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Heineken Cup Betting

by Josh Powell | October 6, 2010

Heineken Cup Betting
Not all of the Bloods felt red was the right colour for them
The unmistakable sound of the Sky Sports hype machine whirring into top gear can mean only one thing. You'll recognise it because it sounds lot like the hype machine they use for the Premier League, but more middle class and with a fondness for wax jackets. Yes, it's the Heineken Cup or as it's known in France, €˜that competition that we'll decide how important it is to us when we see how we're doing in the domestic league' hitherto known as the Comme-ci Comme-ca Cup. As we all know, nothing says top quality European sport like a group of rugby players slowly raising their heads, looking thoughtfully off into the distance and Sky have provided just the amount of wankiness to generate a feeling somewhere between anticipation and nausea.
The Scottish teams are no longer the whipping boys of their respective pools, but their recent progress may only be enough to elevate them to the position of the competition's light spanking boys. Fittingly for a country that gave the world the Proclaimers, Glasgow and Edinburgh look very similar and may even manage the occasional success, but any long term stay in the competition looks beyond them for at least another season. Whilst we're rapidly dismissing the chances of the teams from a certain country based on a tired cliché associated with that nation, then the Italian sides will disappear from the competition quicker than a teenage model in Silvio Berlusconi's sleeping quarters when his wife comes home unannounced.
A short step away from being dismissive is being vague. After a few seasons of their €˜on-again, off-again, how much are we getting paid for this again?' relationship with the H-Cup, generally the French clubs seem to be taking the continental competition more seriously than at certain points in the past. They're all pretty good, just pick one and stick a few quid on them.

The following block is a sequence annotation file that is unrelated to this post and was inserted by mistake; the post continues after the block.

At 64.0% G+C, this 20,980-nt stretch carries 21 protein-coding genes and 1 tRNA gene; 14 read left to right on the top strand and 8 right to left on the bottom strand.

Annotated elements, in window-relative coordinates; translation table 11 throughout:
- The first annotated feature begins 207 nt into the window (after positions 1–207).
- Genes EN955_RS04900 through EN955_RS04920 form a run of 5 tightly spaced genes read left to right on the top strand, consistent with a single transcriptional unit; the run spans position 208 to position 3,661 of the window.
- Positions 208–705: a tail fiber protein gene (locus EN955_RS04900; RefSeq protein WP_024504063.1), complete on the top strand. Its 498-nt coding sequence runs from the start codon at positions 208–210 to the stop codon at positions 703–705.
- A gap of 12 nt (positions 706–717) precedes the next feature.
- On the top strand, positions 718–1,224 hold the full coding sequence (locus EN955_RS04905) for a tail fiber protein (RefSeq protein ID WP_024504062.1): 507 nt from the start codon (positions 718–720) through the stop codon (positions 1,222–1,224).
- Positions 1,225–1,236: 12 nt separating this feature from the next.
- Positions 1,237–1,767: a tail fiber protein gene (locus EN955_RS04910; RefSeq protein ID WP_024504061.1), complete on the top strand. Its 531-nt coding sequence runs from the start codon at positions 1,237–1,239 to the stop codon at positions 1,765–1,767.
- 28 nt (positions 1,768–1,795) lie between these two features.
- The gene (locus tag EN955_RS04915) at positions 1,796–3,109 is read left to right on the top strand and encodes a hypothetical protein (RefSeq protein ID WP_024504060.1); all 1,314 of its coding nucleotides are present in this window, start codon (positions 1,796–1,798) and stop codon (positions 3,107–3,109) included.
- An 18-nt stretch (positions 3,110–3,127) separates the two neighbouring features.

Apparently that doesn't cut the mustard in a preview, so here's the more detailed version. Toulouse were impressive winners last May and begin the defence of their title with basically the same strong squad that propelled to them to glory only a few months ago. Biarritz lost out on that occasion, but they've managed to hold on to much of that panel, so they'll think they can go one better this time. Clermont are the reigning French champions so they've got their own claims and they've got a few other handy teams. One of which might win. To ruin the Francophile tone of this section, scratch the surface of last season’s French ‘dominance’ there may be some uncomfortable truths. The Gods in charge of the semi-final draw saw fit to grace the pair with home draws and the home turf advantage certainly had a positive influence on the outcome. Just how much of an influence will depend on the benefit you associate with having thousands of French folk angrily shouting at you, but it didn't hurt their chances. The main concern about backing any of the French might be the old stereotypical view about them not being too fond of anything beyond north of the Channel.